By far the most honored guest of the Samovar was Brodsky, another friend from Leningrad. It was he who saved the restaurant with money from his Nobel Prize in Literature and recruited Mr. Baryshnikov to help. Mr. Kaplan set aside a bench for him: table 16, in the back. The old pianist of the Samovar, Alexander Izbitser, a graduate of the Leningrad Conservatory, knew how to play quieter when the gentle Brodsky was there, the more easily people could hear what he was saying.
Once Brodsky marked the menu of the Samovar with his rhymes. (“You shall not go astray/With Russian herring” was one.) He also wrote about Mr. Kaplan in verse, both serious and silly.
Winter! Tonight in NYC
It is by far colder than the moon.
Best vodka and sweet caviar
Should warm us up – where else to be?
But Kaplan’s Russian Samovar?
Mr. Kaplan’s diplomatic skills were legendary, but there were limits. One evening, he watched helplessly as Brodsky rejected an overture by the poet Yevgeny Yevtushenko, who partially blamed Brodsky for his forced exile, believing Yevtushenko had been compromised by his ties to the Soviet regime.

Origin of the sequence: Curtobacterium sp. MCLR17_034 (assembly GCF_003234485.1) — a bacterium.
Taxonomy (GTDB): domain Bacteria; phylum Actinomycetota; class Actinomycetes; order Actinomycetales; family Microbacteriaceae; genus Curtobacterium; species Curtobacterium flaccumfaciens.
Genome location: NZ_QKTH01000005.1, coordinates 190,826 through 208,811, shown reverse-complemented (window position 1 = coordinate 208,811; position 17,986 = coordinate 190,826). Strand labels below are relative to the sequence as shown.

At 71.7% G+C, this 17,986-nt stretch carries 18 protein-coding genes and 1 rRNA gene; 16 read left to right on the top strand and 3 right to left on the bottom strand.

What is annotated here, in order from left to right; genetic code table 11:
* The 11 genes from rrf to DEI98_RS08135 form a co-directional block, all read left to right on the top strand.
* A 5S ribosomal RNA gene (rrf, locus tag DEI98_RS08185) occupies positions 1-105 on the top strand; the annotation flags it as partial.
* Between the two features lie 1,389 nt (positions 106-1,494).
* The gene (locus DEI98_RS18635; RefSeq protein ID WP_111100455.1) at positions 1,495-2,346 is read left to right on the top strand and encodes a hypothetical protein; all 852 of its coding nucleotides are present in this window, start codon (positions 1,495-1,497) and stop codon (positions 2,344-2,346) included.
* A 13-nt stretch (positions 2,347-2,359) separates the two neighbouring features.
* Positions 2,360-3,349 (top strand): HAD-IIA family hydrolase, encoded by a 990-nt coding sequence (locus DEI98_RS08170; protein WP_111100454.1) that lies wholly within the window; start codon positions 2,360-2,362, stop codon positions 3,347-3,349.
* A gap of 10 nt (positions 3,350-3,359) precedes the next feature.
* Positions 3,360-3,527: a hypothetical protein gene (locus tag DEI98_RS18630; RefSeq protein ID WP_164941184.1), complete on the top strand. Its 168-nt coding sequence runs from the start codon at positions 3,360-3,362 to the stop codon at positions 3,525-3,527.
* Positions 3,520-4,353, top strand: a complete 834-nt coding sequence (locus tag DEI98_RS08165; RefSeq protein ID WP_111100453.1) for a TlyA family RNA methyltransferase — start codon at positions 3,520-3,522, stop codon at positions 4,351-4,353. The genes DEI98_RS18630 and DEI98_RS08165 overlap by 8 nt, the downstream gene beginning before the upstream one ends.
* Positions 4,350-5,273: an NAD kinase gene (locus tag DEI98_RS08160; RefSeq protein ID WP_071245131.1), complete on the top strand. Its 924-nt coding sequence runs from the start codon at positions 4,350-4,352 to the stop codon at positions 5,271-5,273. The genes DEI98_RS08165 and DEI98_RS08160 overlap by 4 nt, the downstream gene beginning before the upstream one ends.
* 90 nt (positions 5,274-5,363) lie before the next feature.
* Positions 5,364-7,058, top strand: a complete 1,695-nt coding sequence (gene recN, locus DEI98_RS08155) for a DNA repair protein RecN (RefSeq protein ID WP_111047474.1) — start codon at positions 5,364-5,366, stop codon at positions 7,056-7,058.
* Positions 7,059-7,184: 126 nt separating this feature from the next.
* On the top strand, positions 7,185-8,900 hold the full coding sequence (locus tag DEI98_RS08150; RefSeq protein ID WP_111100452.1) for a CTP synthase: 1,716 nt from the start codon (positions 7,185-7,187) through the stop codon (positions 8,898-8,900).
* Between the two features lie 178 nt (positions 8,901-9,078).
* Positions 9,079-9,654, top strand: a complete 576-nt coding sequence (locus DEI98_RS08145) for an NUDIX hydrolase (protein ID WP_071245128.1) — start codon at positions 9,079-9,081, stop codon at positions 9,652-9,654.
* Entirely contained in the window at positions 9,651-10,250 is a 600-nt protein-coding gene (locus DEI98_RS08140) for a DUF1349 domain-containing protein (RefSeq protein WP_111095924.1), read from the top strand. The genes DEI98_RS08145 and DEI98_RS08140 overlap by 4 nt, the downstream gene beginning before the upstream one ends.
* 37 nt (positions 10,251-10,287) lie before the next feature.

For years, habitués and visitors wrote entries—poems, prose poems, drawings, scribbles—into the scrapbooks Mr. Kaplan kept. At an auction in Moscow in 2018, Russian oligarch Alexander Mamut paid $230,000 for the collection, repatriating a generation of Russian creativity.
“Roman is our Rick,” Russian writer Solomon Volkov once said, referring to Humphrey Bogart’s restorer in “Casablanca.” Rick rarely drank with guests, but Mr. Kaplan invariably did, mixing them with his signature homemade vodkas (which include horseradish, coriander, dill, and various fruit flavors). His penchant for checking checks nearly sank the place.
For someone who nearly starved to death during the wartime siege of Leningrad, running a restaurant presented unique challenges, such as his disgust at wasted food. Mr. Kaplan’s frostbite during the war left him both limp and impatient for pettiness. Polish émigré writer Irena Grudzinka Gross recalled that Mr. Kaplan once took off his shoe to show a condescending professor where his toes had been.